ICT suppliers will soon have to meet sustainability standards if they want to sell products or services to the government and the wider public sector. If businesses don’t make the grade, they may not win government business.
The Ministry of Economic Development (MED) is devising a sustainable procurement policy, which it expects will become mandatory for central government agencies — and with the expectation it will be adopted by the wider public sector, including local councils.
The MED says it has begun consultations with its suppliers on the policy, which will apply to a public sector procurement market estimated by the OECD to be worth $14–$20 billion.
Consultations with the ICT sector are expected in the next few months, with sustainable procurement targets and guidelines to be in place by the year-end.
However, ministry staff are unsure what might happen to these plans and guidelines should there be a change of government.
Prime Minister Helen Clark announced the Sustainable Procurement Project in February 2006 as part of a “six-pack” of environmental initiatives.
The project comes as the Ministry of the Environment is also developing new regulations on waste disposal, which will affect all organisations.
Andy Woodwark, senior analyst in the government’s procurement development group, has been working on the polices.
The government has already agreed standards and targets in other industry sectors, such as paper, and work is “well underway” with ICT, whiteware and building categories, Woodwark says. He says he is not aware of National’s position on the sustainability project.
Wooodwark says it is essential to develop standards and guidelines that are relevant and achievable. This includes using standards such as Energy Star and RoHS (Restriction of Hazardous Substances) directives, which are also being adopted globally.
He accepts it is sometimes unhelpful to provide hard and fast rules about the weighting of sustainability factors but offerings must still remain “fit for purpose” and offer value for money, he says.
Government would also be aware of suppliers making “greenwash” claims for their products and advises vendors to keep alert of such claims from their own suppliers. It would expect the use of third-party verification and the use of international standards such as ISO:14000 or recognised eco-labels to verify sustainability claims.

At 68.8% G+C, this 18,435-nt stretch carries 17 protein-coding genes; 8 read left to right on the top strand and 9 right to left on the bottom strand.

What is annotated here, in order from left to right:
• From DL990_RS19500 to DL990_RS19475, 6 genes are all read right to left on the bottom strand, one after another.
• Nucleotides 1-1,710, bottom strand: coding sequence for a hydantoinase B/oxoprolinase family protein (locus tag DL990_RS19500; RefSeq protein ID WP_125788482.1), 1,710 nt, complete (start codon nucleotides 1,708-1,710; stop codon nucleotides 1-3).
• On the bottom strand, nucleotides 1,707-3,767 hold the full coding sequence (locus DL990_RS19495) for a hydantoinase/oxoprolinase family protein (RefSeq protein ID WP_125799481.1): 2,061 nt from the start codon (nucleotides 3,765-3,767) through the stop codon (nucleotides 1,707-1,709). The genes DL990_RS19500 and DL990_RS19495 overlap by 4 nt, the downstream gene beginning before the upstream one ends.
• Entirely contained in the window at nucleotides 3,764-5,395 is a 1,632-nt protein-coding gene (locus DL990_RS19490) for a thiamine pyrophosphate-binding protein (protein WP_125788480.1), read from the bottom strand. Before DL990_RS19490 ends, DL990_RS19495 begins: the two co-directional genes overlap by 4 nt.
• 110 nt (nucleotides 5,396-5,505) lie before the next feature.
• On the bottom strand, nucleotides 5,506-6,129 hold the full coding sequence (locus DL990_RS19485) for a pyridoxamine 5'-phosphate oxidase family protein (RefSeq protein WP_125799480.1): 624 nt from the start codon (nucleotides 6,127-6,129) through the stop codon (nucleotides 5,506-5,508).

“The overall impact of ICT on climate change is hard to calculate. Gartner suggests that that the technology sector contributes as much CO2 to the atmosphere as the airline industry,” Woodwark says.
Sustainability is also not just about buying green, but how sustainability forms part of an organisation’s overall ICT strategy, he continues. Therefore, how a server uses power is also important.
Woodwark says the standards under development won’t carry legal status, so private firms will be unaffected, unless they sell to government.
IT suppliers would have to advise government about how their products operate sustainably as well as what has gone into them. The organisations behind the products or services would also have to show they are behaving in an appropriate way.
This would include reporting on their own reduced emissions programmes and looking at their own supply chain.
“It adds an extra dimension to government tenders,” Woodwark says.
Woodwark likens the guidelines to existing “triple bottom line” and corporate social responsibility reporting.
He says work with industry groups on simplifying standards and documentation shouldn’t make tenders too complicated.
While formal consultation with the ICT sector has yet to begin, Woodwark says “high level” discussions with vendors have already taken place.
“We are not doing anything out of the ordinary. It doesn’t fill them with horror,” he says.
TUANZ chief executive Ernie Newman says he is unaware of such procurement polices under development by government but doubts they will be too troublesome.
“This has not yet been raised within TUANZ. We will certainly have a look at it,” he says.